let pixels = cgImage,
            let referencePixels = reference.cgImage
        else {
            throw ImageComparisonError.unsupportedBackingStore(
                referenceImage: reference,
                actualImage: self

        // We cannot compare images that don't have the same dimensions.
            referencePixels.width == pixels.width,
            referencePixels.height == pixels.height
        else {
            throw ImageComparisonError.dimensionMismatch(
                expectedWidth: referencePixels.width,
                expectedHeight: referencePixels.height,
                actualWidth: pixels.width,
                actualHeight: pixels.height

        // Unfortunately, Core Graphics doesn’t offer direct access to the
        // underlying uncompressed buffer for an image. We can use this to
        // our advantage to give us some flexibility when it comes to
        // storing/representing images for different purposes, which we’ll do
        // in a helper function.
        let deviceRGB = CGColorSpaceCreateDeviceRGB()
        let imageBuffer = try makeRGBABuffer(
            for: pixels,
            colorSpace: deviceRGB
        // Since the function returns an unmanaged buffer — which makes sense
        // for what we want — never let it escape without deallocating it!
        defer {
        let referenceBuffer = try makeRGBABuffer(
            for: referencePixels,
            colorSpace: deviceRGB
        defer {

        // We already checked this above, but in case we made a mistake in our
        // helper, fail here.
        let pixelCount = imageBuffer.count
            pixelCount == referenceBuffer.count,
            "Cannot compare contents of buffer that differ in size"
        // Now we iterate over all the pixels, counting the mismatches.
        var mismatchingPixelCount = 0
        for i in 0 ..< pixelCount {
            if !imageBuffer[i].isSimilar(to: referenceBuffer[i]) {
                mismatchingPixelCount += 1

        // Finally, throw an error if the number of mismatches exceeds what
        // the caller allowed.
        let acceptableMismatchCount = Int(
            Double(pixelCount) * (1 - requiredAccuracy)
        if acceptableMismatchCount < mismatchingPixelCount {
            throw ImageComparisonError.imageMismatch(
                pixelCount: pixelCount,
                acceptableMismatchCount: acceptableMismatchCount,
                actualMismatchCount: mismatchingPixelCount


Let’s look at the helper type and the function that generates a buffer full of them: The helper type is an extremely simple struct consisting of four fields for the red, green, blue, and alpha channel of each pixel. We’ll use one byte (or eight bits) per channel, so the properties are all of type UInt8. And we’ll consider two of these as similar if none of the components differ by more than one bit:

/// The memory layout of a single RGBA pixel.
struct RGBA {
    /// The red channel of the pixel.
    let r: UInt8
    /// The green channel of the pixel.
    let g: UInt8
    /// The blue channel of the pixel.
    let b: UInt8
    /// The alpha channel of the pixel.
    let a: UInt8

    func isSimilar(to other: RGBA) -> Bool {
        (r.distance(to: other.r) < 2
         && g.distance(to: other.g) < 2
         && b.distance(to: other.b) < 2
         && a.distance(to: other.a) < 2

Now that we have the helper type, let’s put it to use and make a buffer full of helper types for a given CGImage:

private func makeRGBABuffer(for image: CGImage, colorSpace: CGColorSpace)
    -> UnsafeMutableBufferPointer<RGBA> {
        colorSpace.numberOfComponents == 3
        && colorSpace.model == .rgb,
        "For RGBA, we need a compatible colorspace"

    let bitsPerComponent = 8
    let bytesPerPixel = 4 // 3 components plus alpha.
    let width = image.width
    let height = image.height
    // We make a buffer that can fit all the pixels to back a `CGContext`.
    let imageBuffer = UnsafeMutableBufferPointer<RGBA>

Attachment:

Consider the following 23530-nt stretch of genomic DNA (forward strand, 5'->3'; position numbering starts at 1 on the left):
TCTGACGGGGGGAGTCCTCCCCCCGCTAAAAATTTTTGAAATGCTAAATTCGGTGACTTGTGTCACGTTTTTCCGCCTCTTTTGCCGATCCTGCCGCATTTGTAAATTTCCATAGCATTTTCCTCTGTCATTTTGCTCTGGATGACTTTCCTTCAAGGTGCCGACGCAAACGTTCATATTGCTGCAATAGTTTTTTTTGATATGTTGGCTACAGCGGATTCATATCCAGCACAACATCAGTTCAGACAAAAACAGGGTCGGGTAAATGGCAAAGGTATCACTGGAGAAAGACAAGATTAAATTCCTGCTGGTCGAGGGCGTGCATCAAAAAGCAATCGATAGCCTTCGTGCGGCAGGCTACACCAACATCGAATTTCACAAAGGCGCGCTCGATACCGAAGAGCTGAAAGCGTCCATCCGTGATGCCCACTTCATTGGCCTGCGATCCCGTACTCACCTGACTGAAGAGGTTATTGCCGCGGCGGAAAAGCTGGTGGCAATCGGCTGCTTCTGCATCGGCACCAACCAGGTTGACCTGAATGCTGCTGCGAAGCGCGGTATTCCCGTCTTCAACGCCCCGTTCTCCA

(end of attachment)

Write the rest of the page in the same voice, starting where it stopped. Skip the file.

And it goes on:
.allocate(capacity: width * height)
    // And we make sure the buffer is empty.
    imageBuffer.initialize(repeating: .init(r: 0, g: 0, b: 0, a: 0))
    // Since we’ve handpicked the configuration, we know this can’t fail.
    let context = CGContext(
        data: imageBuffer.baseAddress,
        width: width,
        height: height,
        bitsPerComponent: bitsPerComponent,
        bytesPerRow: width * bytesPerPixel,
        space: colorSpace,
        bitmapInfo: (
            | CGBitmapInfo.byteOrder32Big.rawValue

    // Draw the image into the context to get the pixel data into our buffer.
    context.draw(image, in: .init(x: 0, y: 0, width: width, height: height))

    return imageBuffer

With this code as part of your test target, render testing can become as simple as the following:

func assert(
    image: @autoclosure () -> UIImage,
    matches reference: UIImage,
    requiredAccuracy: Double,
    _ message: @autoclosure () -> String,
    file: StaticString = #file,
    line: UInt = #line
) {
        try image().ensureMatches(
            reference: reference,
            requiredAccuracy: requiredAccuracy
        file: file,
        line: line


In this article, we discussed what render tests are and when (not) to use them. We showed a method of comparing two images on a per-pixel basis, and we identified mismatches using a simple threshold criterion — no computer vision or complex machinery needed. Lastly, we used that functionality to implement render tests when they make sense.

⚠️ Limitations:

The code shown in this article works. And it’ll help catch accuracy regressions in your drawing code. You can also run it after a performance measurement to verify that an optimization you made not only had the desired performance improvement, but also produced an image that still shows what it’s supposed to. (The trivial performance optimization to just not do something can sometimes go too far. 😅)

However, “computer says no” isn’t too helpful. Locally, you can work around this by setting breakpoints on the last throw expression of the method we added to UIImage and use Xcode’s Quick Look capabilities to look at the two images. But that won’t work for test failures reported by your continuous integration system, which would catch regressions in the parts you didn’t expect to be affected by your changes. Even when you reproduce such a failure by running locally, those discrepancies will likely be in parts you don’t know too well. And for more complex renderings, the unwanted effect may not be immediately obvious either.

In our next installment, we’ll show you how to bundle and access these images after a test run completes. We’ll also have a look into using these bundles to more efficiently navigate and triage test failures.